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Third, and perhaps most significantly, Labs-West's next response (February 9) to LTC explicitly refers to the "amended arbitration agreement attached to your January 26, 1990 proposal." R. 57, Ex. D. Thus, at this point it was apparent to all the world, including LTC, that Labs-West believed it was agreeing to allow Mr. Byrum to retain his shareholder rights other than voting rights. Despite that clarity, however, LTC's next communication with Labs-West did not repudiate Labs-West's clearly expressed understanding. Rather, LTC merely noted that "there will be no security, other than what we have set forth in our prior arbitration agreement for security on the payment of the stock" as it was summing up the settlement terms previously agreed upon at the end of its letter. R. 57, Ex. E. At this point, if LTC had desired to revert to a security arrangement other than as provided in the amended arbitration agreement, it was incumbent on LTC to say so.5 LTC's claim that there was no "meeting of the minds" on this security term fails because it had every "reason to know the meaning attached" to this term by Labs-West. See Restatement of Contracts § 20 (bargain will not fail for lack of assent where one party knows or has reason to know the meaning attached to a term by the other party). Moreover, as noted above, LTC refused to provide Mr. Byrum any security other than the retention of his shareholder rights. Thus, it would defy common sense to say "no security other than" if there was no security! As Judge Learned Hand noted, "there is a critical breaking point ... beyond which no language can be forced." Eustis Mining Co v. Beer, Sondheimer & Co., 239 F. 976, 982 (S.D.N.Y.1917).


LTC's remaining arguments on this issue require only brief discussion. First, LTC mistakenly contends that United States v. Orr Construction Co., 560 F.2d 765 (7th Cir.1977), requires that we find the parties' settlement agreement unenforceable. In Orr, the parties conditioned settlement on receiving "proper legal releases from all parties," but then could not agree on what legal releases were proper. We decided that the attempted settlement agreement was unenforceable because the "phrase 'proper legal releases' could have any number of meanings depending on the view of the person interpreting it" making it "impossible to attach a definite meaning to the agreement." Id. at 770, 772. In this case, however, there are no terms that present such vagueness or indefiniteness problems. Perhaps if LTC and Labs-West had simply agreed that Labs-West would receive "proper legal security" for the payment of his Laserage stock, and left it at that, then this case would be closer to the situation we faced in Orr. Orr does not advance LTC's case.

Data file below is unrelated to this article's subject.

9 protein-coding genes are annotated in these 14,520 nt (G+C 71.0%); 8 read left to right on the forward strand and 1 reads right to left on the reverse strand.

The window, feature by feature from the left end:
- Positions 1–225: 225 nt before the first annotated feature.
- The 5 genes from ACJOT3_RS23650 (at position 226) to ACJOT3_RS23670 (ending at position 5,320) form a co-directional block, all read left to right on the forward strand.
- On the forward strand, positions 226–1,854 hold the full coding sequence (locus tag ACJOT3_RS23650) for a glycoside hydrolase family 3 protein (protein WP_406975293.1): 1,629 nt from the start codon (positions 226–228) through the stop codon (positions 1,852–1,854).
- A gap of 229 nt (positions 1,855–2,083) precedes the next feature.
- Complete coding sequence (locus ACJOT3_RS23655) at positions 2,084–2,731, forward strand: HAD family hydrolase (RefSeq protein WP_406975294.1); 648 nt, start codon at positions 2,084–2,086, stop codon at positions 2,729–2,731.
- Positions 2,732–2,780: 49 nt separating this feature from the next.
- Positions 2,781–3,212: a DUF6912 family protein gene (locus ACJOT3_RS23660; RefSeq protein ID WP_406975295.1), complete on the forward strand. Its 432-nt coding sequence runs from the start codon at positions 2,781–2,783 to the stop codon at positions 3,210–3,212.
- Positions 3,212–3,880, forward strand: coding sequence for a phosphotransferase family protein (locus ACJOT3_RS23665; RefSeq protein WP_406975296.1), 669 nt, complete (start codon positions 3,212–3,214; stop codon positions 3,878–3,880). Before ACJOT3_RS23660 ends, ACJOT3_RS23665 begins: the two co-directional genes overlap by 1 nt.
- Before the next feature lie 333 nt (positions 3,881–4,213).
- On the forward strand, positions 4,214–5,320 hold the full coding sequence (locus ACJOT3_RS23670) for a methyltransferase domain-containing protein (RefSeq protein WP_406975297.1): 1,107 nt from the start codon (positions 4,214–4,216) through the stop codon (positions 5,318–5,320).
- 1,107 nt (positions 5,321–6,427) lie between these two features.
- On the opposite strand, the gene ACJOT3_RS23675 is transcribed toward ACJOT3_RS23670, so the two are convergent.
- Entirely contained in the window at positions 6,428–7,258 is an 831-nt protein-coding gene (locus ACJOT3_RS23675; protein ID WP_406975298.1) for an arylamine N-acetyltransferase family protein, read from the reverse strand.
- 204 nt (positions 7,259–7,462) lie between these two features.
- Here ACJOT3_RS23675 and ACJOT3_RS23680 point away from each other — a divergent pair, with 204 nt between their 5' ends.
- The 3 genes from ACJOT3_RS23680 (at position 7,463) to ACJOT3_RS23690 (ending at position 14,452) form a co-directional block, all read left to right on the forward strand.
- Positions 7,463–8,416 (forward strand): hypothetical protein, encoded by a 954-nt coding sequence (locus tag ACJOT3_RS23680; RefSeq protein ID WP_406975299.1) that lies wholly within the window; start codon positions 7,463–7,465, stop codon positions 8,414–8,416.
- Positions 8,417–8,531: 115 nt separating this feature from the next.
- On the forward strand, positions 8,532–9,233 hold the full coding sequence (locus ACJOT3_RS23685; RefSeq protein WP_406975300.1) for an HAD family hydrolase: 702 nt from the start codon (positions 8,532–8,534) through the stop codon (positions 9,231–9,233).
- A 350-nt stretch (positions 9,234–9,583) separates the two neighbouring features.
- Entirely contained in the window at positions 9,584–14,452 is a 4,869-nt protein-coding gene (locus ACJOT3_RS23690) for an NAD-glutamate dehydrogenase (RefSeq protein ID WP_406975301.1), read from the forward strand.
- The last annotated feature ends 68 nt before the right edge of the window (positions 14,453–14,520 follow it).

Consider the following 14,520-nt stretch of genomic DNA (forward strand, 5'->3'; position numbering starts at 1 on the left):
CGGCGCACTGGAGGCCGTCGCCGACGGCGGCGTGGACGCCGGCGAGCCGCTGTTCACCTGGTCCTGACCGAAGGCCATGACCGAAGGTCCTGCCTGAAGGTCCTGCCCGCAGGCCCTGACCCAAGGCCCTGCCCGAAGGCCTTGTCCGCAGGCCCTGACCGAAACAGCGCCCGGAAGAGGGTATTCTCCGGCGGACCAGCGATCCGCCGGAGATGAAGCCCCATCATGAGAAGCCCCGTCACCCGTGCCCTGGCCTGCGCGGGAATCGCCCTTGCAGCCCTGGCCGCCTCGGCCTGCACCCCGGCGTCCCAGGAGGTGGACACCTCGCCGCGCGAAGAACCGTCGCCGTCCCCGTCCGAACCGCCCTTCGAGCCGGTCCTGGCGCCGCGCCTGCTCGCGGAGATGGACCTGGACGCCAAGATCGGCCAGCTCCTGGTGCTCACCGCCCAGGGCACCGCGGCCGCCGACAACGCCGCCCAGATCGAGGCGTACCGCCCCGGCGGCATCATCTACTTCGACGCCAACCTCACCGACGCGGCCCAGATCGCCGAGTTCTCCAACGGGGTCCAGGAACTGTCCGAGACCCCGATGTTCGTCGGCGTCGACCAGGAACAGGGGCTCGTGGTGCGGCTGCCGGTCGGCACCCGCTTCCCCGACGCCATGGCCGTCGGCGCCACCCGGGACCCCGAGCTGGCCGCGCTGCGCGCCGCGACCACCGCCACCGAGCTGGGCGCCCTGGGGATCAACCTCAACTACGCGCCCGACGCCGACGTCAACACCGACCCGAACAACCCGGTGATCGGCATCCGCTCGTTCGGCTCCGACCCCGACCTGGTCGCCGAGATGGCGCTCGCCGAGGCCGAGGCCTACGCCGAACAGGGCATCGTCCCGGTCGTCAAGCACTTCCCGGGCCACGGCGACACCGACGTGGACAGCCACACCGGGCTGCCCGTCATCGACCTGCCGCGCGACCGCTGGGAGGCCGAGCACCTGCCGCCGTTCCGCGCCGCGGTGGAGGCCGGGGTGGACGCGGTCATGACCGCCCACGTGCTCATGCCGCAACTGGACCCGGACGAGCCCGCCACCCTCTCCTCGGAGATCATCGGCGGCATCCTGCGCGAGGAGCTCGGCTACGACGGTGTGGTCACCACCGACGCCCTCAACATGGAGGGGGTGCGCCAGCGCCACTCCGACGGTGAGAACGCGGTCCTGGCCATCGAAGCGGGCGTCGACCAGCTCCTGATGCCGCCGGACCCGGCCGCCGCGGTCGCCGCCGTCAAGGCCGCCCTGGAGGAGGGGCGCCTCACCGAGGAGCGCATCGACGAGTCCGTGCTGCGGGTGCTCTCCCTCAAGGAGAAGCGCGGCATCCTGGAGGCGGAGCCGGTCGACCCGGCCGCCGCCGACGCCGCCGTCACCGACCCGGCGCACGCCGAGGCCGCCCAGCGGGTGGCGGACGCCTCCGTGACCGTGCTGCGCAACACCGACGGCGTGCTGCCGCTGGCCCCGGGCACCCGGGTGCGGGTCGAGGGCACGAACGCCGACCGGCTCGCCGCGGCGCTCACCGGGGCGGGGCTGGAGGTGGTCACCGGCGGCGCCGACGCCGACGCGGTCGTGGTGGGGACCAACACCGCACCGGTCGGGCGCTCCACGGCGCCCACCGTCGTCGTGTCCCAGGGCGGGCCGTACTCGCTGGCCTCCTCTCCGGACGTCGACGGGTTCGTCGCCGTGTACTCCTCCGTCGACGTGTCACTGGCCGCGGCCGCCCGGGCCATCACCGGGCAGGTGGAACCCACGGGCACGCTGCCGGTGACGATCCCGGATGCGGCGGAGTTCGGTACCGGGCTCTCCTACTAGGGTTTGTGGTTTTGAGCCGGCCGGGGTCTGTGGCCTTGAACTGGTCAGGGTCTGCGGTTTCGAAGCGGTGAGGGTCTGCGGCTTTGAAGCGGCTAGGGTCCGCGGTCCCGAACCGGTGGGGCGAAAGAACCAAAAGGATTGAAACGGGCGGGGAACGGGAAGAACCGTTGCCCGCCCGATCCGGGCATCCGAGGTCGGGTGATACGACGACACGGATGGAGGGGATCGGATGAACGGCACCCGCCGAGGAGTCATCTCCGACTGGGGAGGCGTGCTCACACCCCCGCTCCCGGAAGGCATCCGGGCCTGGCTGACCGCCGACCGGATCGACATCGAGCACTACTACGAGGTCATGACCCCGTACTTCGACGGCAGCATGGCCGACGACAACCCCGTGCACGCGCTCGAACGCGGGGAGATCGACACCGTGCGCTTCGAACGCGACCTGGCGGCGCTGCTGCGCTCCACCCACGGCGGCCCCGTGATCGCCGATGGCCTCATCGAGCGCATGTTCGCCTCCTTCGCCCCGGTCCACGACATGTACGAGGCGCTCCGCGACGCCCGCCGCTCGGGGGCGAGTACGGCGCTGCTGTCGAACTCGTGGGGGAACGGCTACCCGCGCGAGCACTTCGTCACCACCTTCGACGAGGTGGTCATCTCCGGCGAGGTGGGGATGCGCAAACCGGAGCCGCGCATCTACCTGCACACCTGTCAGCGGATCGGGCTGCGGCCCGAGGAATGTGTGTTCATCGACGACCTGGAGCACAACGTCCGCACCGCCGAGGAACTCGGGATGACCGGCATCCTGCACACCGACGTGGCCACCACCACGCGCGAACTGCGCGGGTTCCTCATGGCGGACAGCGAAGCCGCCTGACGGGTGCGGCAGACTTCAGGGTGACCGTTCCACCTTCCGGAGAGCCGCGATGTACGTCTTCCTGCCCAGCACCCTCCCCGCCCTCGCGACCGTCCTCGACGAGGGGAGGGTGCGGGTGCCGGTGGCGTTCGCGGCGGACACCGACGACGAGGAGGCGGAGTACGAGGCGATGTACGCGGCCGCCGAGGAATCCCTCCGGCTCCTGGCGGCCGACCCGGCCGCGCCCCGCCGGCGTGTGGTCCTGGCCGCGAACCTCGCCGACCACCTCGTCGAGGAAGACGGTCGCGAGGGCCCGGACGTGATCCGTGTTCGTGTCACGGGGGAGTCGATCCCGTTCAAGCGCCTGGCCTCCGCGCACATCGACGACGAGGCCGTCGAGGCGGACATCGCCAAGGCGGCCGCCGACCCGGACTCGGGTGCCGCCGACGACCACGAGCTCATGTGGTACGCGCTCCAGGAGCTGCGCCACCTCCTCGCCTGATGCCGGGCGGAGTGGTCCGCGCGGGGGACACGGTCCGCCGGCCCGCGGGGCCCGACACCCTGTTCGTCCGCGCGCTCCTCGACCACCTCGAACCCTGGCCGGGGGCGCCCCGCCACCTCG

In further support of its position that the parties' settlement agreement is unenforceable, LTC presented several arguments to this Court that it did not present below. LTC's arguments that the parties did not intend to be bound prior to the execution of a formal written agreement, that the parties' settlement agreement is proscribed by the Statute of Frauds, and that LTC's counsel lacked the authority to reach a settlement agreement were not presented to the district court although LTC had ample opportunity to do so. Because of this procedural deficiency, and because our full review of the record in this case convinces us that there are no exceptional circumstances present to avoid waiver, we deem these arguments waived on appeal. E.g., Manor Healthcare Corp. v. Guzzo, 894 F.2d 919, 922 (7th Cir.1990); Washington v. Electrical Joint Apprenticeship and Training Comm., 845 F.2d 710, 715 (7th Cir.), cert. denied, 488 U.S. 944, 109 S.Ct. 371, 102 L.Ed.2d 360 (1988).